Taylor was previously Scottish Football Association chief executive
Uefa general secretary David Taylor says that a British Olympic football side could be fatal for the Scottish national team's continued existence.
Great Britain's Scottish Prime Minister Gordon Brown is among those keen for a united team to compete in 2012.
But Taylor said: "It is the quickest way for Scotland to disappear off the international stage."
The Scottish FA, along with their Northern Irish and Welsh counterparts, have rejected a united team for London.
Britain has not had a united team competing at the Olympics since 1960.
"The official position of Uefa, indeed of Fifa, whose responsibility it is, is that this has to be purely a football matter and nothing to do with world of politics," said Taylor.
It's difficult to see what guarantees can be given
Uefa general secretary David Taylor
"It is about the identity of the countries and it is a matter for the football associations.
"But, when I was in Scotland and chief executive of the Scottish FA, we had a clear and firm position and I understand that is still the position - that Scotland should not take part in an Olympic GB team."
Taylor did not envisage a change of position by any of the three Celtic nations, even though there are other sports where they compete as a GB team at the Olympics and separately in other competitions.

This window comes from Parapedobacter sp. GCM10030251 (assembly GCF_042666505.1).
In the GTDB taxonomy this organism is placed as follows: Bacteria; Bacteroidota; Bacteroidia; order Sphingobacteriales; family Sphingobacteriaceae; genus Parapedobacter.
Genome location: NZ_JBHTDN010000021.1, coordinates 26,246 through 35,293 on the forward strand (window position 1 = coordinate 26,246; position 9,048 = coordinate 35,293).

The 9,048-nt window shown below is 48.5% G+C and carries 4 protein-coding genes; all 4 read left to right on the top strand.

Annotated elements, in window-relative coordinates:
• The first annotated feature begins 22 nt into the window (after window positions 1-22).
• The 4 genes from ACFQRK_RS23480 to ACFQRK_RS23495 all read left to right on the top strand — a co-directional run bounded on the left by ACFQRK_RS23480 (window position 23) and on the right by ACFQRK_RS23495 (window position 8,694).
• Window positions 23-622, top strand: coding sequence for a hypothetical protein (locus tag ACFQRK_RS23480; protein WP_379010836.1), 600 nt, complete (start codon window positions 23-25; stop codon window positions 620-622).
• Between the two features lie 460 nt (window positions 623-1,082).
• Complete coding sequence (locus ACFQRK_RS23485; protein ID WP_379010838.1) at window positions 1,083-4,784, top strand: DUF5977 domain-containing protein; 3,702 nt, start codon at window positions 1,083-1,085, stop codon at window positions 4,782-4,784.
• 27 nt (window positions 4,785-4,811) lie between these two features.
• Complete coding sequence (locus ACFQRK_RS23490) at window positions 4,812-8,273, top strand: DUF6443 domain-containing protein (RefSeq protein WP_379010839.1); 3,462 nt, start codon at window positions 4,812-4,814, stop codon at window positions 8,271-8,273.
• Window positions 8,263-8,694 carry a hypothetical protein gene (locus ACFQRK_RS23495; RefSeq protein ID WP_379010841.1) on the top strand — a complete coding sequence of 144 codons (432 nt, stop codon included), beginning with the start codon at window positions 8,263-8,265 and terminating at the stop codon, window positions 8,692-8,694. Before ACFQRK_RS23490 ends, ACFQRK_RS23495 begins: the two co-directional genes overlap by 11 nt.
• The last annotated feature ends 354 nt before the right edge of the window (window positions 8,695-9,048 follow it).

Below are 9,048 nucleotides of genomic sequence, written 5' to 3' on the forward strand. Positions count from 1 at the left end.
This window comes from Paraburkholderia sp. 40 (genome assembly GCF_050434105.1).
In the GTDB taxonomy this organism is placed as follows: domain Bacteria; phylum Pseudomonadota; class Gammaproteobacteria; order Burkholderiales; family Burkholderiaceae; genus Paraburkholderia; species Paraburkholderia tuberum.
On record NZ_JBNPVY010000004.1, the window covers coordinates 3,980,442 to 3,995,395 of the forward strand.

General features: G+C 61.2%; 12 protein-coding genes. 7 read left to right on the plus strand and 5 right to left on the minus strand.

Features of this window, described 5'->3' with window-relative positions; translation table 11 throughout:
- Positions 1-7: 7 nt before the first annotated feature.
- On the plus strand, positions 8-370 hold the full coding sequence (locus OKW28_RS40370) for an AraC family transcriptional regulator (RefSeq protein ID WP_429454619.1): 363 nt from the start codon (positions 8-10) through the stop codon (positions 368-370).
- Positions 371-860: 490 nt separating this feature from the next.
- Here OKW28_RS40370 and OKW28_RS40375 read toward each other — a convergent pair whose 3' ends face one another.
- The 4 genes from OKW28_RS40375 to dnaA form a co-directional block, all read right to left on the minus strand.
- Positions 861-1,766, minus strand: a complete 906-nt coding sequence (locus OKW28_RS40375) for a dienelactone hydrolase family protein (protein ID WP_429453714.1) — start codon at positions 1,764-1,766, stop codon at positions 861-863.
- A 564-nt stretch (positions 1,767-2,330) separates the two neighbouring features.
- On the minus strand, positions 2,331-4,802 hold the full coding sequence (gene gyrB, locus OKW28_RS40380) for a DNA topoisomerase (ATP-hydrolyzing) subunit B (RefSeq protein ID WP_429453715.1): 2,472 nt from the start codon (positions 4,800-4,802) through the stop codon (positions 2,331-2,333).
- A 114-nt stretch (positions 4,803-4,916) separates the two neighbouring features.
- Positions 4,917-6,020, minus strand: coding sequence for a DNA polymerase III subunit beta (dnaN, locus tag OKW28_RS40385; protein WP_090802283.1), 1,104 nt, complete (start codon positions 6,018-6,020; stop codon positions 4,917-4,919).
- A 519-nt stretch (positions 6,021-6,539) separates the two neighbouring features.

"When I was there, which was not a long time ago, those other countries had the same sort of feelings as we do," he said while stressing that he was speaking as a Scot rather than Uefa's general secretary.
"We have more than 100 years of history of competing as a separate national in football terms.
"It is not like other sports as Scotland competes as a separate entity in all international football competitions."
Taylor was not swayed by assurances from Fifa that competing at the Olympics would not compromise their position.
"Fifa is comprised of 208 countries and we have had situations in the past when the privileges of the British associations, one of which is to compete separately in international football tournaments, has come under attack.
"What I would say is that we should be very careful about that as it's difficult to see what guarantees can be given."
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